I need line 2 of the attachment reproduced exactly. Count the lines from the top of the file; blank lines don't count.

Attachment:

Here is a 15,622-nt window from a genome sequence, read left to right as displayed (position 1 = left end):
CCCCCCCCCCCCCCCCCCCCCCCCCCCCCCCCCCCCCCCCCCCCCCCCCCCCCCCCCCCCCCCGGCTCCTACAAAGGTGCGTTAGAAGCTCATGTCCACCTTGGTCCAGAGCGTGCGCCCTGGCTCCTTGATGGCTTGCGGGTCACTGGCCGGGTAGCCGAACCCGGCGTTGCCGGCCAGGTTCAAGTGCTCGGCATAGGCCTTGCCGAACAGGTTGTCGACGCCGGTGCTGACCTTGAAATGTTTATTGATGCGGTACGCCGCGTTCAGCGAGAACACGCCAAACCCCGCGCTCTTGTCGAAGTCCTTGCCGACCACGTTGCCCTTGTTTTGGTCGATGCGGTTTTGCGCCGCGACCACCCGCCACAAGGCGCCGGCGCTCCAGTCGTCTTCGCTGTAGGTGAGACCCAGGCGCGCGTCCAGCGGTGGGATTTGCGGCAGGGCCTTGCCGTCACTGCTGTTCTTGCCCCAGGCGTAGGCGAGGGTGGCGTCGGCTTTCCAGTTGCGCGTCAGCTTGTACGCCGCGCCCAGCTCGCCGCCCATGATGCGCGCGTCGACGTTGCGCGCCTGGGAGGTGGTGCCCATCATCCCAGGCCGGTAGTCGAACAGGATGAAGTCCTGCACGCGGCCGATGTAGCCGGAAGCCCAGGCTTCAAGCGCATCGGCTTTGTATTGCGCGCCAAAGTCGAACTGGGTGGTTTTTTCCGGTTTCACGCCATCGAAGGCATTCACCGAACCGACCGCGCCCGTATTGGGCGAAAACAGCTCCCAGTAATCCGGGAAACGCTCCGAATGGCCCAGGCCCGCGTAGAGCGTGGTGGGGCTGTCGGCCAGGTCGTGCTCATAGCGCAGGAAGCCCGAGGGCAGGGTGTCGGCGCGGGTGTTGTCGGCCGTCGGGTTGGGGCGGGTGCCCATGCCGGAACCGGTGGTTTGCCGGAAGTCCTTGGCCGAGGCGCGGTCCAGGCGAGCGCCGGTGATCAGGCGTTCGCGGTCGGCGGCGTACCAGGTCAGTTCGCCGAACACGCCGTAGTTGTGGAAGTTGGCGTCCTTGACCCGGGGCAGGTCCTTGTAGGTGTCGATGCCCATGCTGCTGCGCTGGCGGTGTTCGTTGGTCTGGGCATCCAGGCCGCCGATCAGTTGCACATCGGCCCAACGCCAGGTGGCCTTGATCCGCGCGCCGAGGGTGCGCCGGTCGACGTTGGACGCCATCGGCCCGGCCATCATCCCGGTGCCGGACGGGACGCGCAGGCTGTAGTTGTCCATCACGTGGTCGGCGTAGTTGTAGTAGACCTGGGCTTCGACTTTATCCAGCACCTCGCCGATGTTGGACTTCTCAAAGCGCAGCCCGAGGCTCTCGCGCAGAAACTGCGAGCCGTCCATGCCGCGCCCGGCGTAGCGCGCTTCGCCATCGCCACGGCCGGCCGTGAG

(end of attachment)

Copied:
CCCCCCCCCCCCCCCCCCCCCCCCCCCCCCCCCCCCCCCCCCCCCCCCCCCCCCCCCCCCCCCGGCTCCTACAAAGGTGCGTTAGAAGCTCATGTCCACCTTGGTCCAGAGCGTGCGCCCTGGCTCCTTGATGGCTTGCGGGTCACTGGCCGGGTAGCCGAACCCGGCGTTGCCGGCCAGGTTCAAGTGCTCGGCATAGGCCTTGCCGAACAGGTTGTCGACGCCGGTGCTGACCTTGAAATGTTTATTGATGCGGTACGCCGCGTTCAGCGAGAACACGCCAAACCCCGCGCTCTTGTCGAAGTCCTTGCCGACCACGTTGCCCTTGTTTTGGTCGATGCGGTTTTGCGCCGCGACCACCCGCCACAAGGCGCCGGCGCTCCAGTCGTCTTCGCTGTAGGTGAGACCCAGGCGCGCGTCCAGCGGTGGGATTTGCGGCAGGGCCTTGCCGTCACTGCTGTTCTTGCCCCAGGCGTAGGCGAGGGTGGCGTCGGCTTTCCAGTTGCGCGTCAGCTTGTACGCCGCGCCCAGCTCGCCGCCCATGATGCGCGCGTCGACGTTGCGCGCCTGGGAGGTGGTGCCCATCATCCCAGGCCGGTAGTCGAACAGGATGAAGTCCTGCACGCGGCCGATGTAGCCGGAAGCCCAGGCTTCAAGCGCATCGGCTTTGTATTGCGCGCCAAAGTCGAACTGGGTGGTTTTTTCCGGTTTCACGCCATCGAAGGCATTCACCGAACCGACCGCGCCCGTATTGGGCGAAAACAGCTCCCAGTAATCCGGGAAACGCTCCGAATGGCCCAGGCCCGCGTAGAGCGTGGTGGGGCTGTCGGCCAGGTCGTGCTCATAGCGCAGGAAGCCCGAGGGCAGGGTGTCGGCGCGGGTGTTGTCGGCCGTCGGGTTGGGGCGGGTGCCCATGCCGGAACCGGTGGTTTGCCGGAAGTCCTTGGCCGAGGCGCGGTCCAGGCGAGCGCCGGTGATCAGGCGTTCGCGGTCGGCGGCGTACCAGGTCAGTTCGCCGAACACGCCGTAGTTGTGGAAGTTGGCGTCCTTGACCCGGGGCAGGTCCTTGTAGGTGTCGATGCCCATGCTGCTGCGCTGGCGGTGTTCGTTGGTCTGGGCATCCAGGCCGCCGATCAGTTGCACATCGGCCCAACGCCAGGTGGCCTTGATCCGCGCGCCGAGGGTGCGCCGGTCGACGTTGGACGCCATCGGCCCGGCCATCATCCCGGTGCCGGACGGGACGCGCAGGCTGTAGTTGTCCATCACGTGGTCGGCGTAGTTGTAGTAGACCTGGGCTTCGACTTTATCCAGCACCTCGCCGATGTTGGACTTCTCAAAGCGCAGCCCGAGGCTCTCGCGCAGAAACTGCGAGCCGTCCATGCCGCGCCCGGCGTAGCGCGCTTCGCCATCGCCACGGCCGGCCGTGAG